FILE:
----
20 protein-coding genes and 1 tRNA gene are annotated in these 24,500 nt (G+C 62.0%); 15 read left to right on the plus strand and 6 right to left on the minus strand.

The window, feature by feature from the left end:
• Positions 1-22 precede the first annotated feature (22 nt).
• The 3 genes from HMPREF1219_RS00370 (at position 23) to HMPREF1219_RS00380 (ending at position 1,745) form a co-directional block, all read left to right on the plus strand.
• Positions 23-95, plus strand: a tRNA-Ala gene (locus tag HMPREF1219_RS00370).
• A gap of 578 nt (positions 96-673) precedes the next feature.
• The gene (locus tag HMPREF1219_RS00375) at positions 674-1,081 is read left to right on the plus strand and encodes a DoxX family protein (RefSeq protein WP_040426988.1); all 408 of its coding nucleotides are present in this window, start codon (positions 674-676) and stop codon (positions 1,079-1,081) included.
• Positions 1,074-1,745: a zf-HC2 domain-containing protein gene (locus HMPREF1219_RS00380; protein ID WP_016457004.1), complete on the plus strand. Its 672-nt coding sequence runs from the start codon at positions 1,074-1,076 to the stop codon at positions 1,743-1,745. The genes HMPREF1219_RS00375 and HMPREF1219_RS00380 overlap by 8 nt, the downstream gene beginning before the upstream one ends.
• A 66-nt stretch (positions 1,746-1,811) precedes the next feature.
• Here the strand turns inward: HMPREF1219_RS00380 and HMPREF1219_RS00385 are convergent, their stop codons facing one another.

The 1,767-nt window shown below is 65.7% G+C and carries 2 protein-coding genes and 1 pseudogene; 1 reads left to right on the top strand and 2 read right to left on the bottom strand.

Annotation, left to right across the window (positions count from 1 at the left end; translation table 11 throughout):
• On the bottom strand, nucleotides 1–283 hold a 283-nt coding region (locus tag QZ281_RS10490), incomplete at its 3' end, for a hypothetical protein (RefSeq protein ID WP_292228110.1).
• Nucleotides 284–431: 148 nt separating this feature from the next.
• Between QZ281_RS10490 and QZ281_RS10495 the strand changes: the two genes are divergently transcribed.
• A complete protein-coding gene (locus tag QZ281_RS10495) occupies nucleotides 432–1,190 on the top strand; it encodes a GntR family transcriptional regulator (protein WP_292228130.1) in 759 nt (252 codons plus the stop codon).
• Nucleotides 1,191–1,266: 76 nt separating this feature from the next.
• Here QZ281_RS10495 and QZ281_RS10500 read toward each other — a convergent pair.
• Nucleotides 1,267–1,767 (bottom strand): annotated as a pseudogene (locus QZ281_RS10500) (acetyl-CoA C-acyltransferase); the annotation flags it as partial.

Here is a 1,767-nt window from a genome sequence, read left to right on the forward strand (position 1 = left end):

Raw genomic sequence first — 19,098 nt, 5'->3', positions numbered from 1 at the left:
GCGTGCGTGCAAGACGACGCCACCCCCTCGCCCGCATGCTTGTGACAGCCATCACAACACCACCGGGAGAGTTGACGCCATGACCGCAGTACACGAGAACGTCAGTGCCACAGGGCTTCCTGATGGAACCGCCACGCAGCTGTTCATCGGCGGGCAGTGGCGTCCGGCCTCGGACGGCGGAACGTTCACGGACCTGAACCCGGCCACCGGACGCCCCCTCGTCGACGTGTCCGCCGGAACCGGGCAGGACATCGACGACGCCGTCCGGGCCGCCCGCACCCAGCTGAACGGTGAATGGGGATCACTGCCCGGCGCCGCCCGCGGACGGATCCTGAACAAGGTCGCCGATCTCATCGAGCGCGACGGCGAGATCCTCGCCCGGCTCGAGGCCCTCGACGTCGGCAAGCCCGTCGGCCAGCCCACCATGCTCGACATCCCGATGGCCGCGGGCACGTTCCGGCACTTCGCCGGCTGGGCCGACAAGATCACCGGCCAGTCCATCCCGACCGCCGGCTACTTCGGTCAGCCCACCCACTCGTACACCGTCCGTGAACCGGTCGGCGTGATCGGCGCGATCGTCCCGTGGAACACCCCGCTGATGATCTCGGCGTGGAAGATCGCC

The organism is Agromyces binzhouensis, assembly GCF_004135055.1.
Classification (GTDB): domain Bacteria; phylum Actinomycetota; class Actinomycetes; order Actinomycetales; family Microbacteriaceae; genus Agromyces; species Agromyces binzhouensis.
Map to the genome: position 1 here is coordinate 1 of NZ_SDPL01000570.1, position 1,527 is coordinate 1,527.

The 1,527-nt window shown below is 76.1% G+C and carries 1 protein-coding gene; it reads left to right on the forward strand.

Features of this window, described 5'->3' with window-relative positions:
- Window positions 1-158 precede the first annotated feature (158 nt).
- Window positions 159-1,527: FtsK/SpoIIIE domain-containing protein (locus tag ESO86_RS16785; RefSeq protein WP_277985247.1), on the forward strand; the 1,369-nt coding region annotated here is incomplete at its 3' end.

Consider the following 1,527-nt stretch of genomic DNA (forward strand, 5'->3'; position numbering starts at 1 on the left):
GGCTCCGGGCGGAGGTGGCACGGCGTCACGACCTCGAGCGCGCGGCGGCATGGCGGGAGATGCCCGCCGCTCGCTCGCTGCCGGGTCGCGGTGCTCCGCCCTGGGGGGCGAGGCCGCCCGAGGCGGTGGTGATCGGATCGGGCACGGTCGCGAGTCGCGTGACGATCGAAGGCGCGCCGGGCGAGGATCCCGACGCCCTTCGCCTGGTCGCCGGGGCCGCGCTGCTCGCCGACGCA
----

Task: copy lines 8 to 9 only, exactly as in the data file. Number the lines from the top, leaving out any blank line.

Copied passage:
• Positions 1,074-1,745: a zf-HC2 domain-containing protein gene (locus HMPREF1219_RS00380; protein ID WP_016457004.1), complete on the plus strand. Its 672-nt coding sequence runs from the start codon at positions 1,074-1,076 to the stop codon at positions 1,743-1,745. The genes HMPREF1219_RS00375 and HMPREF1219_RS00380 overlap by 8 nt, the downstream gene beginning before the upstream one ends.
• A 66-nt stretch (positions 1,746-1,811) precedes the next feature.